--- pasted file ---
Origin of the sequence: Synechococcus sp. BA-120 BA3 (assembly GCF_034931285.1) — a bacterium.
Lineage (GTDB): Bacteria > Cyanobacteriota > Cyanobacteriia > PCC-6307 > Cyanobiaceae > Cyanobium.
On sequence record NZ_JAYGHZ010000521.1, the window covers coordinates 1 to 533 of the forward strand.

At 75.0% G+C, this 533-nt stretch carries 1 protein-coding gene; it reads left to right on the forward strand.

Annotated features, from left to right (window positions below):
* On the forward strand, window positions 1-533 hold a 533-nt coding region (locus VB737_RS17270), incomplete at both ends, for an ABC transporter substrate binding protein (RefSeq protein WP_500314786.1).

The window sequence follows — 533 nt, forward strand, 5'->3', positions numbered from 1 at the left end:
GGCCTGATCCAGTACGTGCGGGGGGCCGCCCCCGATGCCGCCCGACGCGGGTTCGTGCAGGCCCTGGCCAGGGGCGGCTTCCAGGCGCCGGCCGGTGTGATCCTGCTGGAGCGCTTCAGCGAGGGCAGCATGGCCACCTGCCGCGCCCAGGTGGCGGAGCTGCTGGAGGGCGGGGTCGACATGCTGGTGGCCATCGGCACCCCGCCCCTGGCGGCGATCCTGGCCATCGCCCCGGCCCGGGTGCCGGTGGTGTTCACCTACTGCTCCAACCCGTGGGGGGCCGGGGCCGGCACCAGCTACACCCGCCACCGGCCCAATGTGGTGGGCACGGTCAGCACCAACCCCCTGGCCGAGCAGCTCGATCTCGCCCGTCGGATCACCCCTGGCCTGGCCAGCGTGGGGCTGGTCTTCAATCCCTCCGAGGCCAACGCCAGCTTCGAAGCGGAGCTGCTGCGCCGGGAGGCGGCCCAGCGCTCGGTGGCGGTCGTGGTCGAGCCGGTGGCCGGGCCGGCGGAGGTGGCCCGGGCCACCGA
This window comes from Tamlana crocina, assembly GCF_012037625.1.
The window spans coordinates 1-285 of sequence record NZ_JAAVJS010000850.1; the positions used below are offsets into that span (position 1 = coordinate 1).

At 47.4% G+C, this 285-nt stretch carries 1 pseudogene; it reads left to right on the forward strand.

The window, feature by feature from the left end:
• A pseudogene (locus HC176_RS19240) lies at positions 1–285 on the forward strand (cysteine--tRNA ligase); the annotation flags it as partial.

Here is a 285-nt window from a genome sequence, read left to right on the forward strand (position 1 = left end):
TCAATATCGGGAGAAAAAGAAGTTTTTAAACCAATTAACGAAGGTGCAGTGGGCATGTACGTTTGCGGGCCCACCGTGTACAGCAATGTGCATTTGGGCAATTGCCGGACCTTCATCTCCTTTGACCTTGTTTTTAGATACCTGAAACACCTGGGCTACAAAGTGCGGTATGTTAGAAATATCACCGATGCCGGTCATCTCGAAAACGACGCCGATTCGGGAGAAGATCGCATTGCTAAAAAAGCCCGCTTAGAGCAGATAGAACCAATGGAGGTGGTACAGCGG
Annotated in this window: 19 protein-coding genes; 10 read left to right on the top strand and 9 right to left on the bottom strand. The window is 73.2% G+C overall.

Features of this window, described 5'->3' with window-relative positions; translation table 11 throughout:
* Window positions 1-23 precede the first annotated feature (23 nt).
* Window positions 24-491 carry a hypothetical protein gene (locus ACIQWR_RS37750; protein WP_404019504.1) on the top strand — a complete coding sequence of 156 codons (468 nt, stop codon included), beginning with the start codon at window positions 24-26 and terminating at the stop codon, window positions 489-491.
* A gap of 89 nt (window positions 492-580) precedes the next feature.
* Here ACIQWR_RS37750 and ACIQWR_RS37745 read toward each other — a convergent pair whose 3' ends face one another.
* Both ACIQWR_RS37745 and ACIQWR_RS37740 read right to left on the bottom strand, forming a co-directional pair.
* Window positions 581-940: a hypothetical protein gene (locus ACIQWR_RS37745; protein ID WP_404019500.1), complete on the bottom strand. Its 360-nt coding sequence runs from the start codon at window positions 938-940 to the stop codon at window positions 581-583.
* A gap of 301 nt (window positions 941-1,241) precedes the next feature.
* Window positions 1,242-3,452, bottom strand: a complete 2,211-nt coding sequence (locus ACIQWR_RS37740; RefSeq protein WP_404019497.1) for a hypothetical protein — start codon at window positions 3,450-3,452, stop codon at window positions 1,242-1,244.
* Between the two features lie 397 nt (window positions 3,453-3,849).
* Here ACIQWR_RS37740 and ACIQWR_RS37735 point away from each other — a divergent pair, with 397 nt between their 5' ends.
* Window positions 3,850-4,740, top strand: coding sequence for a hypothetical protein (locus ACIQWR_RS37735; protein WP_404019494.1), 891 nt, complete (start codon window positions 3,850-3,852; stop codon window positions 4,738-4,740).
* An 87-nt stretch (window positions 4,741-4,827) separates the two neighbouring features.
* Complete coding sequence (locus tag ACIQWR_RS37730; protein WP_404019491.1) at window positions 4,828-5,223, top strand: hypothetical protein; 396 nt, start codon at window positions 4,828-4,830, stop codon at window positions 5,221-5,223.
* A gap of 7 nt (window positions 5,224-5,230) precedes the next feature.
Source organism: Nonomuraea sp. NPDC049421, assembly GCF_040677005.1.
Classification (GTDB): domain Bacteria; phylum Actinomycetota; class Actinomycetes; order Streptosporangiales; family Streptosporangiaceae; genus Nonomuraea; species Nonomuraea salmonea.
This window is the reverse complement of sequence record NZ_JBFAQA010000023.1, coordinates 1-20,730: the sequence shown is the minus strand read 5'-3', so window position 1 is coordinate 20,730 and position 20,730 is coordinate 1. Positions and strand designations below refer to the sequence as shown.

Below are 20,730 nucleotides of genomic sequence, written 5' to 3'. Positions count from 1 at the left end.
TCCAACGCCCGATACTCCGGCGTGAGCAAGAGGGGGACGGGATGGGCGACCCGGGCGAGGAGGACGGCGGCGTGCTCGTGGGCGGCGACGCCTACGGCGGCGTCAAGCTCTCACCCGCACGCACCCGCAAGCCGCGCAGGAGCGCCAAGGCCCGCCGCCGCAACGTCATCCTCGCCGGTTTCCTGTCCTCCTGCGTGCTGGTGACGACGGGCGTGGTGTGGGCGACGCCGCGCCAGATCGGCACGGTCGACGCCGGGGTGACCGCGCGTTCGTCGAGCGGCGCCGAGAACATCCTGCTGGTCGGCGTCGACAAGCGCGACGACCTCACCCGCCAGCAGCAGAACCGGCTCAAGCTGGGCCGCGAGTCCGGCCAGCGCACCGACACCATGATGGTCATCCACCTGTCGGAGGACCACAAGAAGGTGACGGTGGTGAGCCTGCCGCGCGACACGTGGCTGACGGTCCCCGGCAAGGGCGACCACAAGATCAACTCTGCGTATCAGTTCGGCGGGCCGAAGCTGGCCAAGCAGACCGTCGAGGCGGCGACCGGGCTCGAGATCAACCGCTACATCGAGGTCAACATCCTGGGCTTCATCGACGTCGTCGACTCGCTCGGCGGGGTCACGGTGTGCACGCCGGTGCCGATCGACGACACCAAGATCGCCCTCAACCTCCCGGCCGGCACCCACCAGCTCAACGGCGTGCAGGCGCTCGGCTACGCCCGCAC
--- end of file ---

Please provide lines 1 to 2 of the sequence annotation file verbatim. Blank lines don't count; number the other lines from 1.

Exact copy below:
Origin of the sequence: Synechococcus sp. BA-120 BA3 (assembly GCF_034931285.1) — a bacterium.
Lineage (GTDB): Bacteria > Cyanobacteriota > Cyanobacteriia > PCC-6307 > Cyanobiaceae > Cyanobium.